Showing posts with label Charles Selzberg. Show all posts
Showing posts with label Charles Selzberg. Show all posts

23 April 2018

Living on the Wild Side:
Or, How to Create a Believable Villain

I met Charles Salzberg last October when we were on a panel at Bouchercon in Toronto.

Charles is the author of the Shamus nominated Swann's Last Song, as well as Swann Dives In, Swann's Lake of Despair and Swann's Way Out. His Devil in the Hole, was named one of the best crime novels of 2013 by Suspense magazine. His novella, "Twist of Fate," is included in Triple Shot, a collection of three crime novellas, and his novel, Second Story Man, was published in March by Down and Out Books. He teaches writing for the New York Writers Workshop, where he is a Founding Member and he is on the board of MWA-NY. He also has my undying envy because he co-wrote Soupy Sez: My Zany Life and Times, the memoir of the late great Soupy Sales.

Usually when I invite a guest to write for us I give the following example: "Don't write 'Buy my wonderful book.' Write 'How do you make a convincing villain? In my new book…'" When I read the terrific piece below I was afraid Charles had taken my example as a command, but he assured me it was what he wanted to write about anyway.

— Robert Lopresti

by Charles Salzberg

I’ve spent most of my life trying to stay out of trouble. As a kid, I left that to my brother, who spent a good part of his life in the principal’s office. Periodically, my mother would be called into school and presented with a list of my brother’s wrongdoings. Nothing serious, you understand. Just enough to get under the teacher’s skin.

Me, I coasted through under the radar. I was the good one. The one who never got into trouble. The one who spent his time trying to please adults. Obeying the all the rules. Speaking only when spoken to. Keeping my nose clean. Yeah, that was me.

On the social scene, I was a dud. It was the “bad boys” who got the attention, especially from the girls. The only thing that prevented me from disappearing completely into the woodwork was that I was good at sports.

I always wondered what it would be like to be one of the bad boys. You know the type. James Dean in Rebel Without A Cause. Marlon Brando in The Wild One, who when asked, “What are you rebelling against,” answered, “What’ve you got?” Paul Newman in Hud. Sean Penn in just about anything.

Trouble was, I didn’t think I’d ever find out, because that obey the rules thing seemed to be branded into my DNA. I couldn’t be bad, even if I wanted to.

But, as it turns out, I was wrong. I can be bad. All I need is someone else’s name and a blank sheet of paper.

That’s probably why I take so much glee in writing villains. But anyone who’s tried, knows it isn’t easy. What I mean is, anyone can write a villain, but to write a good one, one that isn’t the stereotypical bad actor, like Hannibal Lector, for instance, one that jumps off the page and haunts your dreams, takes skill.

You’d think it would be difficult for someone who was the “good boy,” all his life. But it’s not. In fact, it comes surprisingly easy and, I should be ashamed to say this but I’m not, it’s fun.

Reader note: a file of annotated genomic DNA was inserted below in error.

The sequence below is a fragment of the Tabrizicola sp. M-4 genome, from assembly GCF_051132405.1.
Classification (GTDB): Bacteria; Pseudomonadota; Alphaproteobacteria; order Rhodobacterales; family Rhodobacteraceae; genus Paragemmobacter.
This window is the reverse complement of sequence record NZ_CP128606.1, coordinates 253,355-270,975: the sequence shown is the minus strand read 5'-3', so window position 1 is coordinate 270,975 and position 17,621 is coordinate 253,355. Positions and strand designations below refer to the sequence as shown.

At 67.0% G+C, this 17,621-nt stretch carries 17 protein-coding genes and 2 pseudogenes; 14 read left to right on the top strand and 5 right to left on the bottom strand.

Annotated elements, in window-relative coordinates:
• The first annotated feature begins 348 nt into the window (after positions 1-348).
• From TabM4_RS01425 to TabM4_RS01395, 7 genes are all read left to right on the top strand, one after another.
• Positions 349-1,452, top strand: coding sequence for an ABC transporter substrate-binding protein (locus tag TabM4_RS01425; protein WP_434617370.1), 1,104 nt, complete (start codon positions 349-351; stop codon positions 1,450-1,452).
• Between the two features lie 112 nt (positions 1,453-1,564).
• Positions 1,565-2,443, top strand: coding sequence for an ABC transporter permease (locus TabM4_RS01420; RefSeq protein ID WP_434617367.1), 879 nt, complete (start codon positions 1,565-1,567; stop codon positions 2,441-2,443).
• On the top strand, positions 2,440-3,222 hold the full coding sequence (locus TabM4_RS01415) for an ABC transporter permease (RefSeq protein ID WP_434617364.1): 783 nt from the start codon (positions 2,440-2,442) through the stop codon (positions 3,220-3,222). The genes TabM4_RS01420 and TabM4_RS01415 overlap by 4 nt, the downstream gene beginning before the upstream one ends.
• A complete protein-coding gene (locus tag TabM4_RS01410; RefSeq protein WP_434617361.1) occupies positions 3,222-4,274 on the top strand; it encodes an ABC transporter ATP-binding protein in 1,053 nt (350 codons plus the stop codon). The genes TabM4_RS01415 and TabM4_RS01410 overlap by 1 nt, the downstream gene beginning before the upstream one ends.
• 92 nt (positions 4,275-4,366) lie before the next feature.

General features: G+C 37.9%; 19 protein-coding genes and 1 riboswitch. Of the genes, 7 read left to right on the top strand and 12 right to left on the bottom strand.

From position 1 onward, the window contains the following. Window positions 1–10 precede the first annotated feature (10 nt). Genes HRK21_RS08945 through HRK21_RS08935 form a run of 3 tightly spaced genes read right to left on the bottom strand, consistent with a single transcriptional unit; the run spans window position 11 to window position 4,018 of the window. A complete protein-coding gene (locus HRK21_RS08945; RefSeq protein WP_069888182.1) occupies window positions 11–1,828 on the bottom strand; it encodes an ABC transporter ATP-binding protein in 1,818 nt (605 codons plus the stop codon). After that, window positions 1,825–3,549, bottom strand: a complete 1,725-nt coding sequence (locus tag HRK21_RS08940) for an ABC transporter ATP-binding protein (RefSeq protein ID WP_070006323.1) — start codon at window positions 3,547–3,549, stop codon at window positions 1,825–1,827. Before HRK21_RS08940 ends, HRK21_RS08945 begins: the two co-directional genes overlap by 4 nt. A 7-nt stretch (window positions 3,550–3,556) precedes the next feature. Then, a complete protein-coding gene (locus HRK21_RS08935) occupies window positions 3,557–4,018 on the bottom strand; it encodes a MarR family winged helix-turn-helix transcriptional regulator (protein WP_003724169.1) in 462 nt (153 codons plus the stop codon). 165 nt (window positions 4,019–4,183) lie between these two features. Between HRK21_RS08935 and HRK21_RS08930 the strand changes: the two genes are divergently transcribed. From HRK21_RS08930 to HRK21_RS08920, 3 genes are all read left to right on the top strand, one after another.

Writing villains isn’t easy. A true villain isn’t just someone who does bad stuff. A true villain, one that stays with the reader, is a complex character and the evil he or she does emanates directly from that character. I’m not talking about the “I’m gonna blow up the world” guy who hates everyone. Or the guy who cheats and steals for personal gain. Or the woman who betrays every man she comes in contact with.

Look, no one gets up in the morning, stretches his or her arms, rubs his or her chin, and says, “You know what? I think I’m going to be a badass today. I’m going to step all over anyone who gets in my way.”

That’s not a villain, that’s a stereotype.

A true villain, or at least a believable villain, thinks he or she is justified in whatever he or she does. It’s more about self-interest, I think. Greed. Selfishness. A blatant disregard for the feelings (and rights) of others because, you’re more important than everyone else.

I like to think I write complex and flawed characters. Probably the baddest character I ever wrote is Francis Hoyt, the master thief of Second Story Man. He’s brilliant, manipulative, athletic, arrogant, and mean. He uses people, then tosses them aside. But he’s got a history and it’s that history that helps explain who he is and why he does what he does. Don’t get me wrong. It doesn’t justify what he does. It explains it. You can tell from the first line of the novel when he utters, “Where’s my fucking money?” Right away, you peg him as a bad guy. He doesn’t say, “You know, you may have forgotten about that money you owe me, and I could sure use it now.” Nope. He says, “Where’s my fucking money?” There’s a threat implied in those four words and from those four words you know he’s not kidding around.

The other two characters in the book, Charlie Floyd and Manny Perez, are far from perfect, but they’re certainly not villains. They, too, are complex human beings capable of doing wrong. But Francis Hoyt, well, he’s in a whole other league. I’m proud of Francis Hoyt and I loved writing him and hearing him speak. But I certainly wouldn’t want to meet him.

And so, finally, after all these years, I’ve managed to be the “bad boy,” even if it is only on the page.